There is, however, a solution. Instead of buying one car which neither completely satisfies your performance cravings nor is the best option for daily use; get two. Before you type out an angry comment below and flip your desk, hear me out. As someone whose second word was car – according to a mother who was irritated that mummy came in third – I feel it is my duty to impart what I call the two car compromise.
Imagine a scale, on one end you find the word sensible and all the way at the redline you find the word silly. Simply put, a Camry is almost right on top of the sensible end, beaten only by a Corolla. Toyota is the purveyor of unbreakable transportation appliances after all, and this is far from a bad thing. On the silly end of the scale is a Alfa Romeo 156, slightly offset from being completely, utterly silly if you go for a manual. Make sense so far? Good.
The two car compromise is all about spending less on a reliable daily driver in order to indulge yourself in an affordable-to-purchase weekend toy. I’m refraining from using the word affordable without a caveat because the best weekend toys are financial black holes, as we all know too well. By avoiding using these pampered yet exciting machines on weekdays, through rush hour traffic on what are likely to be horrible roads, your running costs are greatly reduced. Petrol and parts only of course, there’s unfortunately no such thing as weekend only road tax and insurance.
I started out my life as a car owner with a 1995 Honda Accord SV4 with a Prelude-sourced H22A VTEC. In all honesty, I didn’t buy it myself. With a budget of RM30k from my kind and generous parents, I was told to go find a car that was practical for daily use and errands. No such thing as a free lunch, so if I wanted a car I had to pull my weight at home. Which was fine of course, as a male in his late teens I would have done anything to get my own set of wheels.
Instead of going the sensible route of either a Proton Saga, which was then recently available in its second generation, or a Kelisa of single digit vintage, I narrowed my choices down to the BMW E36 3-series or the Honda Accord SV4. I took the Honda, not too reluctantly I might add, because the prevailing wisdom was, and still is, that Japanese cars are cheaper to maintain than European cars.
That may be the case, but if so I must have bought the most problematic 5th gen Accord in the country. A full replacement of oil seals and uncountable engine mountings and suspension arms later, and I finally had a quasi-reliable daily driver.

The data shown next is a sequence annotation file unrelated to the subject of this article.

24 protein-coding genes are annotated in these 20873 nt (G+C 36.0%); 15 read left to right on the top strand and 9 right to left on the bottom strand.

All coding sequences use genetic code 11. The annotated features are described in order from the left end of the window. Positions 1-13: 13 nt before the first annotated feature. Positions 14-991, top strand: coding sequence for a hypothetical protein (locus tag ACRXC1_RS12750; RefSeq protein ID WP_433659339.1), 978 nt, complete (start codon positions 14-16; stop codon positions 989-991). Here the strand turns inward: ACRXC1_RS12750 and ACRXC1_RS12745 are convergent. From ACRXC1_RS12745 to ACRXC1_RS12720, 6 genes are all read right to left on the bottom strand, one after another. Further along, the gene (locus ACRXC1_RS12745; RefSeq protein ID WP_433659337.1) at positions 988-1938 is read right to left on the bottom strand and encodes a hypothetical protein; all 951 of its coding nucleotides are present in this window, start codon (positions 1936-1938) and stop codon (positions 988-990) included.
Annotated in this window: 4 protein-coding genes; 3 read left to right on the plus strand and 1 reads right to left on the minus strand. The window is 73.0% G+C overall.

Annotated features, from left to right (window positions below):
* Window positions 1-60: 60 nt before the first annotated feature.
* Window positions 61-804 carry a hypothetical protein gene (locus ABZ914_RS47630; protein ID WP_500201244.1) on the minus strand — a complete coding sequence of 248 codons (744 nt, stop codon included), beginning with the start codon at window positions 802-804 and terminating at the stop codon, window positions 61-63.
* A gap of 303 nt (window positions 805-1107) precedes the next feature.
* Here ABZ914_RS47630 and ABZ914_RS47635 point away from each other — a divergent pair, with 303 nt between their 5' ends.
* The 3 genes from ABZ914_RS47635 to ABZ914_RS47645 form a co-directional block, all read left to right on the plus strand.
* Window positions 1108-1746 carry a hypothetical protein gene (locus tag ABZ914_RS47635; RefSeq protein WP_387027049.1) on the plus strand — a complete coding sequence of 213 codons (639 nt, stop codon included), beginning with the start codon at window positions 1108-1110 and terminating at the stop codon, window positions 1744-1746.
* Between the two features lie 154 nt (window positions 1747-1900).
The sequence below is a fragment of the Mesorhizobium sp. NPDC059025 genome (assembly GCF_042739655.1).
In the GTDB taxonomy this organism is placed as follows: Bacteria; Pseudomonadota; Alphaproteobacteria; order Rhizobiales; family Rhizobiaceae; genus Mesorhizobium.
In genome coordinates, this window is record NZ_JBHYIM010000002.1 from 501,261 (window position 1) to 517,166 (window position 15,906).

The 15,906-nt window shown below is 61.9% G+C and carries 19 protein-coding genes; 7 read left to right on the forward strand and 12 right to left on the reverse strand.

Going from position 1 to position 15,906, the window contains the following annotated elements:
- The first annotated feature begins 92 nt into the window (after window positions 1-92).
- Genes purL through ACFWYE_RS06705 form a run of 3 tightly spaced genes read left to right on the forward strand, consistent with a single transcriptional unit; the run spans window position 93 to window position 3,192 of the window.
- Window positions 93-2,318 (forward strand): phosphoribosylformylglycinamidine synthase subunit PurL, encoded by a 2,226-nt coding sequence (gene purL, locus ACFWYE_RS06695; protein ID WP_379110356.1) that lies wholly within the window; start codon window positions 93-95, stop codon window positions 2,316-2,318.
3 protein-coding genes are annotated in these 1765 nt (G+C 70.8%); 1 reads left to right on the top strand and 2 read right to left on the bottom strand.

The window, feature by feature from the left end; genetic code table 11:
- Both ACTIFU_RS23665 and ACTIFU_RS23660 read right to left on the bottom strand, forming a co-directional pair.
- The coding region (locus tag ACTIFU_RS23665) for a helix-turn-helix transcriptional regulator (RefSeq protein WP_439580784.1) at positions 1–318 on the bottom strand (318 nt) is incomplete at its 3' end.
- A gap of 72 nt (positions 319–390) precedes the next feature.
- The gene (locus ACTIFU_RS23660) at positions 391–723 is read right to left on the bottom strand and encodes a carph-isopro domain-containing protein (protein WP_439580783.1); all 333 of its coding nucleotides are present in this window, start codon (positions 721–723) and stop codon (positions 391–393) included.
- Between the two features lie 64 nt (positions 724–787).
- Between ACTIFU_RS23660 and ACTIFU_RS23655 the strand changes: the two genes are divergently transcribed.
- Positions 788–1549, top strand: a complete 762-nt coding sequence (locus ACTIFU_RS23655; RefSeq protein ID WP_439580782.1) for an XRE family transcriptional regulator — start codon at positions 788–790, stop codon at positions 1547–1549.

And yet, I was suffering in monthly costs. It drank RON95 at a rate of 10km/litre at best, and I can’t remember a repair bill ever dipping below four figures. With my starting salary as an automotive writer, this was in no way a sustainable way to live if I wanted to put away anything at the end of the month. And so, I took the sensible plunge. My Accord was leaning towards the silly end of the scale, being 20 years by the time I decided to give it some company and my brand new Axia was undoubtedly produced with the sensible end in mind and nothing else.
For a time life was great, I drove the Axia on weekdays and got 14.5km/litre even in rush hour traffic and swapped to my Accord on the weekends to blow off some steam and let the VTEC sing to me. Fuel consumption be damned, I had earned it after five days of good behavior. This arrangement went on for a happy but very short period of time until one morning I received an upsetting phone call from a friend. I had lent him the car to use while he was back in Malaysia on holiday sometime late last year, and the auto tranny decided to give up the ghost then. My dear Accord was slipping out of gear at highway speeds.
He understandably felt bad about the whole affair, but this was not his fault in the slightest. The gearbox’s time had come and I was incredibly grateful that I had the reliable, economical Axia to keep me from using public transport and/or ride sharing.
See, when you have a sensible car and your silly car breaks down on you, nothing changes. You can still carry on with work and play as if nothing has happened. But this is exactly why the enthusiast needs two; should your silly car be benched in the garage, you bloody well have a sensible car as backup.